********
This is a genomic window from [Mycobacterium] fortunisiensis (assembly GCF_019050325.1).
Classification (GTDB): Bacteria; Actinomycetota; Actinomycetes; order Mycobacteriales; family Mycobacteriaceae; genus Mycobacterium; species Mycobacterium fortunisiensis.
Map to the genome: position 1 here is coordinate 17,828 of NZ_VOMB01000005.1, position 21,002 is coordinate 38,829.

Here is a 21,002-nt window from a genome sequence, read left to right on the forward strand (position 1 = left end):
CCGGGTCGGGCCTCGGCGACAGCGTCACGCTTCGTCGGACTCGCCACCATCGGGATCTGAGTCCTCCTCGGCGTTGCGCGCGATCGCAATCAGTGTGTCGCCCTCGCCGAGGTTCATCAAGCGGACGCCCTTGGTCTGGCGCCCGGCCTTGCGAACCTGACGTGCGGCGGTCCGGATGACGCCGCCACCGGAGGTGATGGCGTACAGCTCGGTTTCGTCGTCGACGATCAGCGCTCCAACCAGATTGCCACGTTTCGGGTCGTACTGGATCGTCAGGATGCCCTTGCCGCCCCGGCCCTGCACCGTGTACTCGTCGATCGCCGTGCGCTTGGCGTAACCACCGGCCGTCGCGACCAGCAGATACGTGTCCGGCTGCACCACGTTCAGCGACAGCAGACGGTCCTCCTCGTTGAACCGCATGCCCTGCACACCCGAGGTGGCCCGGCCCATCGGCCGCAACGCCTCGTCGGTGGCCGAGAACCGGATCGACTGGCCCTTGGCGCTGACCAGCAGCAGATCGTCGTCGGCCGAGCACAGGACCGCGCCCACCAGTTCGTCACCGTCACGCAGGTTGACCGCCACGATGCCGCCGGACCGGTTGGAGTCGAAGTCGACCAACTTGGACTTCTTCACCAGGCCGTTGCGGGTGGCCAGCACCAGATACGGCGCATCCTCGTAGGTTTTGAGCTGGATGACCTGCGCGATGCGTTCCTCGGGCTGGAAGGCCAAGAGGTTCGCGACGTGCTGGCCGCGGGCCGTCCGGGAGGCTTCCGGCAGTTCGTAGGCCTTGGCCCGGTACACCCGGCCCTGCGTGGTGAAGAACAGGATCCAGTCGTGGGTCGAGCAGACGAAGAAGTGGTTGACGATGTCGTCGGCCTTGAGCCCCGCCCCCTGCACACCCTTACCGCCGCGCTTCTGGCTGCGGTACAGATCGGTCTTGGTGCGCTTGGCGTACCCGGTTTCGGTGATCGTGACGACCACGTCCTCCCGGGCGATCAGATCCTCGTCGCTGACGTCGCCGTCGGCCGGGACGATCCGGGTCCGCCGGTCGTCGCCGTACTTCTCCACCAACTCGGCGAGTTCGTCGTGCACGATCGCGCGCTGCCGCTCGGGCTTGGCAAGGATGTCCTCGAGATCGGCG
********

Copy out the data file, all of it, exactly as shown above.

This is a genomic window from [Mycobacterium] fortunisiensis (assembly GCF_019050325.1).
Classification (GTDB): Bacteria; Actinomycetota; Actinomycetes; order Mycobacteriales; family Mycobacteriaceae; genus Mycobacterium; species Mycobacterium fortunisiensis.
Map to the genome: position 1 here is coordinate 17,828 of NZ_VOMB01000005.1, position 21,002 is coordinate 38,829.

Here is a 21,002-nt window from a genome sequence, read left to right on the forward strand (position 1 = left end):
CCGGGTCGGGCCTCGGCGACAGCGTCACGCTTCGTCGGACTCGCCACCATCGGGATCTGAGTCCTCCTCGGCGTTGCGCGCGATCGCAATCAGTGTGTCGCCCTCGCCGAGGTTCATCAAGCGGACGCCCTTGGTCTGGCGCCCGGCCTTGCGAACCTGACGTGCGGCGGTCCGGATGACGCCGCCACCGGAGGTGATGGCGTACAGCTCGGTTTCGTCGTCGACGATCAGCGCTCCAACCAGATTGCCACGTTTCGGGTCGTACTGGATCGTCAGGATGCCCTTGCCGCCCCGGCCCTGCACCGTGTACTCGTCGATCGCCGTGCGCTTGGCGTAACCACCGGCCGTCGCGACCAGCAGATACGTGTCCGGCTGCACCACGTTCAGCGACAGCAGACGGTCCTCCTCGTTGAACCGCATGCCCTGCACACCCGAGGTGGCCCGGCCCATCGGCCGCAACGCCTCGTCGGTGGCCGAGAACCGGATCGACTGGCCCTTGGCGCTGACCAGCAGCAGATCGTCGTCGGCCGAGCACAGGACCGCGCCCACCAGTTCGTCACCGTCACGCAGGTTGACCGCCACGATGCCGCCGGACCGGTTGGAGTCGAAGTCGACCAACTTGGACTTCTTCACCAGGCCGTTGCGGGTGGCCAGCACCAGATACGGCGCATCCTCGTAGGTTTTGAGCTGGATGACCTGCGCGATGCGTTCCTCGGGCTGGAAGGCCAAGAGGTTCGCGACGTGCTGGCCGCGGGCCGTCCGGGAGGCTTCCGGCAGTTCGTAGGCCTTGGCCCGGTACACCCGGCCCTGCGTGGTGAAGAACAGGATCCAGTCGTGGGTCGAGCAGACGAAGAAGTGGTTGACGATGTCGTCGGCCTTGAGCCCCGCCCCCTGCACACCCTTACCGCCGCGCTTCTGGCTGCGGTACAGATCGGTCTTGGTGCGCTTGGCGTACCCGGTTTCGGTGATCGTGACGACCACGTCCTCCCGGGCGATCAGATCCTCGTCGCTGACGTCGCCGTCGGCCGGGACGATCCGGGTCCGCCGGTCGTCGCCGTACTTCTCCACCAACTCGGCGAGTTCGTCGTGCACGATCGCGCGCTGCCGCTCGGGCTTGGCAAGGATGTCCTCGAGATCGGCG